geeksdoitbetter: i have roasted eggplant, mushrooms, onions wanna make a quiche?

NoCounterspace: There could be quiche!

geeksdoitbetter: shall we pitch the communal cooking idea @ Lulu?

And the pitch went like this:

Lulu –

Geeksdoitbetter has concocted a quiche dinner idea. It could be cooked your house, or at mine if you want some but not until 7pm.

ingredient options from me include:
more potatoes
more asparagus
bell peppers
onions
fresh or roasted garlic
cooked zucchini of dubious virtue (just means they need checking, not that they are necessarily bad)
raw yellow squash of dubious virtue
radishes

cheddar
rustic cheddar of eww
blue cheese
parmesan
homemade soft cheeses

ingredient options from Geeksdoitbetter include:
roasted eggplant
mushrooms

And we decided to make two quiches (for 4 people). One full of tasty things that Lulu’s husband (G) hates, and one full of things he could eat. G was included in the emails and could have been in on the decision making process if he’d answered them, so there’s no gender discrimination here.

So first on pie crust. I’m new to baking, yeah? I’ve never made pie crust. On the other hand, I really like the Pillsbury refrigerated crust that you just pull out and unroll. I think it tastes good and would be aiming to have any crust I made at home taste like that one. So why not buy that one? (note: I am considering changing this attitude now that I both own a food processor and have been introduced to Lulu’s pie crust, which is indeed better than Pillsbury’s – maybe over the next few months, but not this night)

I really wanted to use up some of my potatoes, so the first thing I did was to wash two handfuls (small red potatoes), cut out any bad parts, and throw them onto a baking sheet. I added 2 teaspoons of olive oil and put them on the low rack of the oven. Then I started the oven heating up to 350F, where I’d be baking the quiches.

I tasted Geeksdoitbetter’s roasted eggplant leftovers (eggplant, onions, some herb mix that included rosemary), and they were going to be delicious with the potatoes, so that was planned. If I hadn’t found anything to go with the potatoes, they would have made a good side dish, anyway.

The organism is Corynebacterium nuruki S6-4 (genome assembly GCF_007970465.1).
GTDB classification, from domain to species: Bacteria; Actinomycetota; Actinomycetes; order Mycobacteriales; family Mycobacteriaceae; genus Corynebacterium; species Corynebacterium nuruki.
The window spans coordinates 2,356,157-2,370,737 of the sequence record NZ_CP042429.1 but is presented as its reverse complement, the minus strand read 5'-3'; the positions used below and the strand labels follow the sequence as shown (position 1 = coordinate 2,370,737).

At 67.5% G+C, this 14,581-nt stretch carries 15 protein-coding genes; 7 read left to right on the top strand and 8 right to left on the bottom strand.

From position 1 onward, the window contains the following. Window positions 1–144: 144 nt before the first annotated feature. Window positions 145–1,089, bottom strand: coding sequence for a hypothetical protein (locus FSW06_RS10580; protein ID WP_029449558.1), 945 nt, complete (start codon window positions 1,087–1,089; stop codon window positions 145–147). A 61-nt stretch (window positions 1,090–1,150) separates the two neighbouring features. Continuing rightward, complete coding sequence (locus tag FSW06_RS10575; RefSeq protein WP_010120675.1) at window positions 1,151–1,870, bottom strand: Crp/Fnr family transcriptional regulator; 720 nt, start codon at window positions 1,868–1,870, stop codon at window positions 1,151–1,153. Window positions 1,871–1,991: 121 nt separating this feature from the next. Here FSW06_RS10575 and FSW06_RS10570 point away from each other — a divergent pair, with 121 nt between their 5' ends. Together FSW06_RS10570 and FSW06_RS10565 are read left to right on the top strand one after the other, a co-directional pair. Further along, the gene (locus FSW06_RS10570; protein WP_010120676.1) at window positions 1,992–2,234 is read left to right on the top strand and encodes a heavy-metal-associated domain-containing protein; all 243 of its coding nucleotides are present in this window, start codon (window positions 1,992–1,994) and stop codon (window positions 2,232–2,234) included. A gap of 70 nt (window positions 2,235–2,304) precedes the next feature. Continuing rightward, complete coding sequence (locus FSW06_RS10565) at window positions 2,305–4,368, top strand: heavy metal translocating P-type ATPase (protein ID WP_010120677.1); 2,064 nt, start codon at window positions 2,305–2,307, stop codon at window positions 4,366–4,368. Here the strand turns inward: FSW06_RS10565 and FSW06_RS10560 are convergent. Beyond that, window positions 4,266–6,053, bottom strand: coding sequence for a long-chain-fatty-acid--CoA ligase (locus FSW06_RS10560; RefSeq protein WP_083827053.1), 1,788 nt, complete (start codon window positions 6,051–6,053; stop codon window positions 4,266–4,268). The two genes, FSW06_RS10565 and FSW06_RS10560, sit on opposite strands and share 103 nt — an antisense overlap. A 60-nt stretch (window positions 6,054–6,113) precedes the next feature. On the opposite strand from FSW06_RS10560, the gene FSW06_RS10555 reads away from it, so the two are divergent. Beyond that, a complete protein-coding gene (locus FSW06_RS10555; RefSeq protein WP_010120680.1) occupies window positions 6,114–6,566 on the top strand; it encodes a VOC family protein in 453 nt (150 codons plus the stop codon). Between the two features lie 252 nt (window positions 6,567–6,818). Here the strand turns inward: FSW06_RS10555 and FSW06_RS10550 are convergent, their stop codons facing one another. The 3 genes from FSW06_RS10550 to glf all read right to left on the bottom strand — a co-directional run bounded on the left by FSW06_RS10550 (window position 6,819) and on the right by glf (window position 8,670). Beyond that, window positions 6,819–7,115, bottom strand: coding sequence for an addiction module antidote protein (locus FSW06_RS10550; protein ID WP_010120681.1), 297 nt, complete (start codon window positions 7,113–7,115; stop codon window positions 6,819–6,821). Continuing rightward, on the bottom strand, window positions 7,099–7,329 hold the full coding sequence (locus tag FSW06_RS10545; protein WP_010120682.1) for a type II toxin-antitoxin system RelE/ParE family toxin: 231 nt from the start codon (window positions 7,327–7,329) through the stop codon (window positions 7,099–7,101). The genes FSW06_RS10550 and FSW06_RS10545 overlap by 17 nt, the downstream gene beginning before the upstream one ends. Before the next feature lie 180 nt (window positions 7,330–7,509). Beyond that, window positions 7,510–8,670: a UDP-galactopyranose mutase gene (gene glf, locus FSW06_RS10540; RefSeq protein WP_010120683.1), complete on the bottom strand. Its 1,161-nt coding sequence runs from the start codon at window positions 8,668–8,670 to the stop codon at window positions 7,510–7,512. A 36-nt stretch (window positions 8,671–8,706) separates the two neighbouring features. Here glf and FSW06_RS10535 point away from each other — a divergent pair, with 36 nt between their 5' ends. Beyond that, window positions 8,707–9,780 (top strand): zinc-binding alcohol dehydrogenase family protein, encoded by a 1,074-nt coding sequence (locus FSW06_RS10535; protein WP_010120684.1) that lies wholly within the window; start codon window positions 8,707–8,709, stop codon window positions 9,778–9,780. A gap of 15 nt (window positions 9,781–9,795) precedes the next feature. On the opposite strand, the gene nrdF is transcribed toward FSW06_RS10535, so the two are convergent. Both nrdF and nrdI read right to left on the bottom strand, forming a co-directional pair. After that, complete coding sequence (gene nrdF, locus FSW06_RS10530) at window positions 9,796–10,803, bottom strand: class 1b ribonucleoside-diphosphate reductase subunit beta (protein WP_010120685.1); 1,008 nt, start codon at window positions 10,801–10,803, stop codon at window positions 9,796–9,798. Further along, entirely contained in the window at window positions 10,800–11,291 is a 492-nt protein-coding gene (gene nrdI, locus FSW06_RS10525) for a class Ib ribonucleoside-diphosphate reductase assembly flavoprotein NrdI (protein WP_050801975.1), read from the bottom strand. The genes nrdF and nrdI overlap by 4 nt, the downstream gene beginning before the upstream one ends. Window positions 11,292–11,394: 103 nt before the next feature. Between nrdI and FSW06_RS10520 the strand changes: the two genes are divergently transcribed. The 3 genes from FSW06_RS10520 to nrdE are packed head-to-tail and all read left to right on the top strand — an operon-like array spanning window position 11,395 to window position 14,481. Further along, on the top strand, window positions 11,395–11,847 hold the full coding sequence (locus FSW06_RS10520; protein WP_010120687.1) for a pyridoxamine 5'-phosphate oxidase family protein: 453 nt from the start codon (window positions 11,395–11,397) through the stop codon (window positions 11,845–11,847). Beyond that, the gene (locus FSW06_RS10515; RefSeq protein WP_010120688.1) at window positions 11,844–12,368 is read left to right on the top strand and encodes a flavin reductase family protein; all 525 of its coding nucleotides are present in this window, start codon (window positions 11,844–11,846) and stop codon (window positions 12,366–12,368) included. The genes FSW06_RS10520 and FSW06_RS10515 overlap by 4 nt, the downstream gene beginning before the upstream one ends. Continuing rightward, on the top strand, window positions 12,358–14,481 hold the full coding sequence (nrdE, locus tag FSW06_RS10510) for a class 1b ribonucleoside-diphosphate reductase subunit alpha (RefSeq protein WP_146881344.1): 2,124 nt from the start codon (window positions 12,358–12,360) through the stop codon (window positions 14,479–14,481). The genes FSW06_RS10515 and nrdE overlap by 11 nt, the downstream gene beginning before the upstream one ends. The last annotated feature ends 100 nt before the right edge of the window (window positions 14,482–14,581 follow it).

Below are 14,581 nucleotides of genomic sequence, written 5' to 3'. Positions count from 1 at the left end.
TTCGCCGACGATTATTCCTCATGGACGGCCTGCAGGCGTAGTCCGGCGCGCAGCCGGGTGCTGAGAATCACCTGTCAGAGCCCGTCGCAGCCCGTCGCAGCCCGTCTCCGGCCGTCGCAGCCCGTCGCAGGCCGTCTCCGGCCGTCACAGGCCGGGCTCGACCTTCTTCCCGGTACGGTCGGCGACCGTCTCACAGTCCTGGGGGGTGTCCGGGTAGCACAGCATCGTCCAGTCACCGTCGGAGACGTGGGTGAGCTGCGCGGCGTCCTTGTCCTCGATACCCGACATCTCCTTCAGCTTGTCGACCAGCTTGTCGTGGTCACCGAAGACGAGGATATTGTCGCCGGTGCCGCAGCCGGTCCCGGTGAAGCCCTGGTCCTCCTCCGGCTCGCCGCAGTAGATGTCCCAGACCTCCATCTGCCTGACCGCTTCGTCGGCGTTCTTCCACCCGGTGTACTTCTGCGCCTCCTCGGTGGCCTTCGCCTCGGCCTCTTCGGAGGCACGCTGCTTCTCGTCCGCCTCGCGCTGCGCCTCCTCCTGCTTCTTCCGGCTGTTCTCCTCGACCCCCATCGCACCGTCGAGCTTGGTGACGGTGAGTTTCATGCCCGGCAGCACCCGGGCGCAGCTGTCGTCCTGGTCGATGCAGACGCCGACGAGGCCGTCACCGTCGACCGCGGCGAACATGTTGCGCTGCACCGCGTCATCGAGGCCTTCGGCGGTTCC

Then I pulled a pound of bacon out of the freezer (because the pieces in the fridge had gone off). Open the package, cut the strips in half width-wise (because they fit in a round skillet better that way) and forcibly separated about half of the half strips (quarter of the pound) out to cook (and put an eighth of a pound into a half pint takeaway container in the refrigerator for easy use later). Put that in my little cast iron skillet and popped it into the oven next to the potatoes, with the slices still all frozen together.

Now for the pie crust. I selected my two 9″ pie plates, unrolled a crust into each of them, settled it into the shape, tucked the edges under and pressed them into place, and took a fork and pricked the shells thoroughly. Then I cracked two eggs into a bowl and brushed the crusts with just the egg white bits (but no need to get another dish dirty – and you can just scramble the eggs for the filling in this bowl). Pie crusts go into the 350F oven (which had reached temperature by now) for 15-20 minutes – they’ll be golden, but not brown.

I pulled the skillet with the bacon out of the oven and started cooking it on the stovetop where I could watch and micromanage. By now the pieces were easy to separate, so I moved everything apart.

Then I took a bunch of asparagus, trimmed the bottoms, sliced them into 1cm pieces, and pre-cooked them on the stove in 1 teaspoon of olive oil. Over fairly high heat (7-8 on a knob with numbers) they got a nice bit of roastiness in 8 minutes. I could have put them in the oven, too, but I wanted to be able to look them over.

From my freezer, I pulled out the tomatoes I had grown and Geeksdoitbetter had dehydrated 2 summers ago and sliced them into small pieces.

Right – so here’s the plan.

Quiche 1 (with things G does not like): Roasted eggplant and onions with roasted potatoes and goat cheese

Quiche 2: Asparagus, dried tomatoes, bacon, cheddar cheese